Boating Industry

February 2016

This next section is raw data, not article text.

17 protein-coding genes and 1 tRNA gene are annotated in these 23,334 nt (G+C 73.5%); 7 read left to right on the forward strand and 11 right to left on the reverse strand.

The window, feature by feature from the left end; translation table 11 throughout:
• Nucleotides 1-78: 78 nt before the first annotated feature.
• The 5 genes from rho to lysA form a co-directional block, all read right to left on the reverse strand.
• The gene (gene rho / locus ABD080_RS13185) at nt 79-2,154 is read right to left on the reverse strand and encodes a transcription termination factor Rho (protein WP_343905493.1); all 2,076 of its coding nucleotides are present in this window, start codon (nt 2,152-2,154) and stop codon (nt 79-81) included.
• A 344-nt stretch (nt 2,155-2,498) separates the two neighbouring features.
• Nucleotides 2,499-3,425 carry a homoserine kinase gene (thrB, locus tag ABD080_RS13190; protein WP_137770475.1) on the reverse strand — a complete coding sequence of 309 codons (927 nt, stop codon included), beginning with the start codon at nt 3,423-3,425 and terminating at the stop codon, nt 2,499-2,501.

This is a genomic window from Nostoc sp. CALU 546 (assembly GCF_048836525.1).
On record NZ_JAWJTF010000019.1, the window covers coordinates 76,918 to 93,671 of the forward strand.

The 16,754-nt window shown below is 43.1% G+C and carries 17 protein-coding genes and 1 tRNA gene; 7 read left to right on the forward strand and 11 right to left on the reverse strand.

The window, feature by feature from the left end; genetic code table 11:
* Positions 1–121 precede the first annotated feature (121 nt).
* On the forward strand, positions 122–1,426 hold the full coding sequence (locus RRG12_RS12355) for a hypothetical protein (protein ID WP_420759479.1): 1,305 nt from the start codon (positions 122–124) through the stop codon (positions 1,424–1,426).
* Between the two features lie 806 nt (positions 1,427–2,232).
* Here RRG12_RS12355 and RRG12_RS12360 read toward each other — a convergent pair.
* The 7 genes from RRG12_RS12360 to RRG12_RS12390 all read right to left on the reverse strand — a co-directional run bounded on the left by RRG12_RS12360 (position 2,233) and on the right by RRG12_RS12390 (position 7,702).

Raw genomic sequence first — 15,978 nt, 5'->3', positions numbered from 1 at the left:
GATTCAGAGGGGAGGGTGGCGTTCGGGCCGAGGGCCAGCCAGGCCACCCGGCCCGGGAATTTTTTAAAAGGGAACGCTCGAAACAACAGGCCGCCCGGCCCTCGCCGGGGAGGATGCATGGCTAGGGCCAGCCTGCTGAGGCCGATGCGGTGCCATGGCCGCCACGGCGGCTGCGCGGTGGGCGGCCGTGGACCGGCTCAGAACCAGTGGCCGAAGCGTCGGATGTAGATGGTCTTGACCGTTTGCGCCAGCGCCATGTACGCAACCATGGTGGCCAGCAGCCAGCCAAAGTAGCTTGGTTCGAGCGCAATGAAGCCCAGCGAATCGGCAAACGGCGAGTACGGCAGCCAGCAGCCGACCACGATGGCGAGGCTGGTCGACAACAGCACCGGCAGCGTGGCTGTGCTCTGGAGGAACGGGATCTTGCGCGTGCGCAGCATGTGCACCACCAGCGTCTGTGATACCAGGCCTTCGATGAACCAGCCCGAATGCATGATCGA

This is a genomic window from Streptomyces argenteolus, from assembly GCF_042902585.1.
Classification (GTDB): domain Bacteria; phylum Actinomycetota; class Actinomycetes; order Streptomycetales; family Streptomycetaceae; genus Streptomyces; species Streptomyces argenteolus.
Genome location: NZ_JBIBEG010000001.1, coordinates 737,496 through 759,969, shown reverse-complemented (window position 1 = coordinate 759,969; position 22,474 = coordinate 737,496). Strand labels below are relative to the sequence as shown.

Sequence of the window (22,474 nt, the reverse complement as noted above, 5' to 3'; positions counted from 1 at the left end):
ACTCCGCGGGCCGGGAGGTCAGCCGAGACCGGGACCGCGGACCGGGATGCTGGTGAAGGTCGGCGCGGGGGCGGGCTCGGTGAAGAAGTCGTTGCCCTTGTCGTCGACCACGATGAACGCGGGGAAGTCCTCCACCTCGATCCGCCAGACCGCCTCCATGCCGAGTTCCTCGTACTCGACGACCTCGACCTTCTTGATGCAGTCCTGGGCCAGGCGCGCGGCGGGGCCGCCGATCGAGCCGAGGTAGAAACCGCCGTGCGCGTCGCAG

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February 2016 | Boating Industry | 19 [ Service Success ] location) and it is also used for determining in-house needs such as pro- cesses for repair order completion, the sale of parts to service repair orders, special tools needs and purchases. Not one size fits all Even within a single dealership, the best solution may be multiple systems depending on the situation. Bosun's Marine uses three distinct scheduling and dispatching systems: one for spring deliveries, the second for the summer season, and the third for fall haul-outs, winterizing and storage. Like most Northern dealers, the Massachusetts-based Bosun's is faced with a major spring rush once the weather starts to turn. "To handle this, we have been refining and tweaking our scheduling and dispatching system for years to achieve the highest possible levels of efficiency and quality," said president Tim Leedham. Every winter, Bosun's sends a mailer to each of its customers contain- ing service menus and requested launch dates. The hundreds of returned launch requests are then grouped by location in the yard and by the nature of the work. "From this, we fill out a 'War Board' that covers two months at a time," Leedham said. "This War Board is mounted on the wall behind the service counter, and all our customers' names are entered on their assigned launch date, for everyone – both employees and all our customers – to see." By making the board visible to customers, it helps to keep overly demanding customers in check as they can see there is a full schedule of commitments. The War Board helps the parts department (which uses a "just-in- time" delivery system) know when it needs to have all supplies and parts for the technicians. The techs also get to see an entire month's schedule at a time and offer their input on potential problems. The same system continues into the summer, with the exception that the War Board has more sections of open time to make necessary war- ranty repairs, rush delivery of sold boats or any other last-minute needs. "We strive to visit, evaluate and, whenever possible, repair any war- ranty requests for non-running boats or important boat systems break- downs within 24 hours of notice," Leedham said. "We achieve this on about a 90 percent basis and, for four years now, we have done this within 48 hours 100 percent of the time." To prepare for the fall, Bosun's sends out a mailer to every customer in August with service menus for fall hauling, winterizing and storage, and asking for requested haul-out dates. Again, that information is used to group customers with like products for hauling dates and for space assignments in the six storage yards. "At this time we also ask for an estimate of when they want to launch the next spring," Leedham said. "With all this data, we place the boats in the yards so that they can be winterized in groups, by teams of techs and their assistants." Austin Boats & Motors uses a combination of paper and digital to manage scheduling.

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